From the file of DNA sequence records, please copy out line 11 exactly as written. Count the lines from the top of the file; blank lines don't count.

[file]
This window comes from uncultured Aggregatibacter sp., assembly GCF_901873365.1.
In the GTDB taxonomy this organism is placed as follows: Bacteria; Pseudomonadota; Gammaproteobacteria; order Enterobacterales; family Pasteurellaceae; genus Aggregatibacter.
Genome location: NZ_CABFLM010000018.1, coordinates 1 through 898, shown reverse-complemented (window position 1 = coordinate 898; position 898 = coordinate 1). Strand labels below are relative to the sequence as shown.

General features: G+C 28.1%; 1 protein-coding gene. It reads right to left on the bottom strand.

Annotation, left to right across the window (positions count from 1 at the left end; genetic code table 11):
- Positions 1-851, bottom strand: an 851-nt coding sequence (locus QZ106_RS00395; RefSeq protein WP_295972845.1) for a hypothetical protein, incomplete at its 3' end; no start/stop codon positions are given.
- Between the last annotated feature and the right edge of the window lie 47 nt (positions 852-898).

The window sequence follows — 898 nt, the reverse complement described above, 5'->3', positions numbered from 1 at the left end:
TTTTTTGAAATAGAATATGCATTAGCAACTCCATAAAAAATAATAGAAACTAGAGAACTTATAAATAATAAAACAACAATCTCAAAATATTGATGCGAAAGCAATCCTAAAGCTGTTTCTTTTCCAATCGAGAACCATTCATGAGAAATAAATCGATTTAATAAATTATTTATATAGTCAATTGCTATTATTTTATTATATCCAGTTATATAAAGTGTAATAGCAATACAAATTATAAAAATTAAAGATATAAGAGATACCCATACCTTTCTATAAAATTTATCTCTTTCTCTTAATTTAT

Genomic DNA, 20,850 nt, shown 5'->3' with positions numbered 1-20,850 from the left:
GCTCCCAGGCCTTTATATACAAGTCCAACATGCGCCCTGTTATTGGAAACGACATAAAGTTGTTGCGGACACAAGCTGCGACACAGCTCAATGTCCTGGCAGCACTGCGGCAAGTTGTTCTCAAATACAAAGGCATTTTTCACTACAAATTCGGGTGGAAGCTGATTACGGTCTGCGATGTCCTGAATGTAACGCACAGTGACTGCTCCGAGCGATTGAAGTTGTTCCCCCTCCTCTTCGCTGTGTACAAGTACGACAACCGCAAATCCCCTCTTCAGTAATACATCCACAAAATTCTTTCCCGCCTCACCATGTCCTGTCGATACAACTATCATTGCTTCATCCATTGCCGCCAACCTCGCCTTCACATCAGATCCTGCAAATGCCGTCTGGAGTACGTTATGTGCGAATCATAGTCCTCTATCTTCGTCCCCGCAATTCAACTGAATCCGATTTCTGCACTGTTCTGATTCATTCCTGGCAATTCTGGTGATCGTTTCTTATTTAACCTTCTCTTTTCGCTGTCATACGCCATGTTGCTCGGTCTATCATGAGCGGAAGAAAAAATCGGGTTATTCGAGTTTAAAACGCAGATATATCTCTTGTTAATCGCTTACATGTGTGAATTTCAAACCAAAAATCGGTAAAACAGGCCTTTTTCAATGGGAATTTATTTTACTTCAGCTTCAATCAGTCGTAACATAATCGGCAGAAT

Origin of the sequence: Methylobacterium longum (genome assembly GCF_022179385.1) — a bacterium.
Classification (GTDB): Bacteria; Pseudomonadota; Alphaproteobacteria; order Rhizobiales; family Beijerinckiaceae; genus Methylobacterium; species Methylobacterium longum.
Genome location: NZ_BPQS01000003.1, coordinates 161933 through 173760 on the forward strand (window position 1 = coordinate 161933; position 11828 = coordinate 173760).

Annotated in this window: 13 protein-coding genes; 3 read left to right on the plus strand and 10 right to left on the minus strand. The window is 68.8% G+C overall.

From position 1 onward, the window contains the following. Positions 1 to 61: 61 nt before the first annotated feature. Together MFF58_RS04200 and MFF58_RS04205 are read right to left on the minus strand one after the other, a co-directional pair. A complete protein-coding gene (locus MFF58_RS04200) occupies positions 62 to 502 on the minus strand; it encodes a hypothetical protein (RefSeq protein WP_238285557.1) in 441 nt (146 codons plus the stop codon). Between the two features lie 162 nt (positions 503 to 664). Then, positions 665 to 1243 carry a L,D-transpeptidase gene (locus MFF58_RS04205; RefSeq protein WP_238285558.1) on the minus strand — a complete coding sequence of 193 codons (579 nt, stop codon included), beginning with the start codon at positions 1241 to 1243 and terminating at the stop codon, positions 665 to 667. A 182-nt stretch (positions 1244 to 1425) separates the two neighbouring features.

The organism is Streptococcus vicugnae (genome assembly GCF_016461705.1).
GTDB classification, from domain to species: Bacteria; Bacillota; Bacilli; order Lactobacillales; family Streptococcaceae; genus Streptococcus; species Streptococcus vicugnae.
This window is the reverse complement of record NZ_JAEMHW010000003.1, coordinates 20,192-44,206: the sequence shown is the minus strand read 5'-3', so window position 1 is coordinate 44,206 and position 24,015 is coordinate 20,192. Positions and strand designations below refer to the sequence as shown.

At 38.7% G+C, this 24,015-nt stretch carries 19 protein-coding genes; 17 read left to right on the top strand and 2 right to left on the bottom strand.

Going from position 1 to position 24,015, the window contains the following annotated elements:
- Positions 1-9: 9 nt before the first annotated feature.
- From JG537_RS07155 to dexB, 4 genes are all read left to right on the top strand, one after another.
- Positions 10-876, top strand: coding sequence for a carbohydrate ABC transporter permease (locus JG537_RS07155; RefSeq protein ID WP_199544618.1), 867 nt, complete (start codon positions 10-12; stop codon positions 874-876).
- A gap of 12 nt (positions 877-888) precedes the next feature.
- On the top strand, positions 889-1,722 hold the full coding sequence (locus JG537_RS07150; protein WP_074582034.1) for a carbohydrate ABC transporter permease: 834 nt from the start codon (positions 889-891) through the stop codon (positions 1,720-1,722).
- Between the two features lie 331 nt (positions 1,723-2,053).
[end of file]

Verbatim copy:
GCTCCCAGGCCTTTATATACAAGTCCAACATGCGCCCTGTTATTGGAAACGACATAAAGTTGTTGCGGACACAAGCTGCGACACAGCTCAATGTCCTGGCAGCACTGCGGCAAGTTGTTCTCAAATACAAAGGCATTTTTCACTACAAATTCGGGTGGAAGCTGATTACGGTCTGCGATGTCCTGAATGTAACGCACAGTGACTGCTCCGAGCGATTGAAGTTGTTCCCCCTCCTCTTCGCTGTGTACAAGTACGACAACCGCAAATCCCCTCTTCAGTAATACATCCACAAAATTCTTTCCCGCCTCACCATGTCCTGTCGATACAACTATCATTGCTTCATCCATTGCCGCCAACCTCGCCTTCACATCAGATCCTGCAAATGCCGTCTGGAGTACGTTATGTGCGAATCATAGTCCTCTATCTTCGTCCCCGCAATTCAACTGAATCCGATTTCTGCACTGTTCTGATTCATTCCTGGCAATTCTGGTGATCGTTTCTTATTTAACCTTCTCTTTTCGCTGTCATACGCCATGTTGCTCGGTCTATCATGAGCGGAAGAAAAAATCGGGTTATTCGAGTTTAAAACGCAGATATATCTCTTGTTAATCGCTTACATGTGTGAATTTCAAACCAAAAATCGGTAAAACAGGCCTTTTTCAATGGGAATTTATTTTACTTCAGCTTCAATCAGTCGTAACATAATCGGCAGAAT